Subsidizing "green" power, invariably called "investing" to fool the masses, is also an economic loser. Subsidizing anything is an economic loser. If something cannot pay for itself, that is a sign that it wastes more than it produces. During a Depression, why should we "invest" in things that lose money? That would fit the very definition of insanity, working against your own purposes, undermining your own efforts, and making your own situation worse. Due to a couple decades of environmentalist brainwashing, supporting green technology is a political winner, but we need to be helping our economy here, now more than ever. Throwing money away on moral posturing is nice when you are rich, but it cannot be done when you are poor. In fact, it only makes you poorer.

Creating a bunch of nuclear or coal power plants is an example of an economic good, because it would lower the costs of electric power, as well as decreasing our reliance on imported oil. Investing in unproven technology is the work of economic speculators. Supporting proven money-makers is the requirement when you don't have money to waste and you want to get your economy going again.

After all, all this government "investment" money has to come from somewhere. Under all these proposed bailout schemes, economically productive activities are forced to subsidize activities that aren't. How much sense does that make? In a word: Zero. In times of economic trouble, the goal is to shed unproductive jobs and invest more in activities that produce wealth. That is the only way the economic downturn will ever come to an end, as money-making industries expand to absorb available labor. Continuing to prop up unproductive jobs will only make it harder or impossible for the economy to recover. When forced to subsidize government jobs, productive industries have smaller profit margins, and are unable to expand. Additionally, marginally productive industries are forced out of businesses because of the extra costs they are forced to bear.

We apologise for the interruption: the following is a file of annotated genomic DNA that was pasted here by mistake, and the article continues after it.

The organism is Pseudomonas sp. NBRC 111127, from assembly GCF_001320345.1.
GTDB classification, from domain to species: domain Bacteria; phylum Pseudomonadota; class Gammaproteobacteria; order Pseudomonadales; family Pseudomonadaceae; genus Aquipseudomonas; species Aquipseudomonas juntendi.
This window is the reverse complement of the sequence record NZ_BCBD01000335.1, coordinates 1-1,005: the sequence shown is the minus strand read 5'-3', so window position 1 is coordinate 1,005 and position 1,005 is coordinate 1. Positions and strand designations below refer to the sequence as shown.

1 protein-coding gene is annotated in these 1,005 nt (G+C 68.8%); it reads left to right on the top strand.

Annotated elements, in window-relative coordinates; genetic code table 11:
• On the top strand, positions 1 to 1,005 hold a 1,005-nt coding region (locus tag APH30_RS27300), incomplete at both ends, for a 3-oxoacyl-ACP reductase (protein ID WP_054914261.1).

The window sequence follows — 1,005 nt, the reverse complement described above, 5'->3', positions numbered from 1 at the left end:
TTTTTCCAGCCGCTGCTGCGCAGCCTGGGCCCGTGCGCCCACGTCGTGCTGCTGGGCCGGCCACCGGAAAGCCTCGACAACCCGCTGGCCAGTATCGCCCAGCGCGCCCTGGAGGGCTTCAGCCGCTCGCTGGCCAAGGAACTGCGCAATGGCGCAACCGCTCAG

Thus, the best thing for a government to do in times of economic trouble is lower its burden on productive businesses, to allow the profitable the room to expand, and allow the marginally profitable the room to exist at all.

The worst economic policy for a government to adopt during a depression is "job creation", because it shrivels the labor pool, drives up labor costs, and hampers or eliminates productive industries, while subsidizing unproductive activities If job creation must occur for political reasons, it should be focused only on activities that create wealth. Manufacturing activities do create wealth, but should not be subsidized by government when competing with domestic industries. Instead, manufacturing should be subsidized in industries that are in competition primarily with foreign industry.

Education subsidies should also be targeted towards fields that are wealth creating. Subsidies for arts and literature, for example, do not help the economy. Subsidies for engineering and science programs, as well as industrial and technical training, will pay off, with inventions and innovations.

As you can see, there are many positive steps government can take to help our national economy to get going. Bailing out banks and subsidizing non-productive jobs represents the absolute worst case scenario.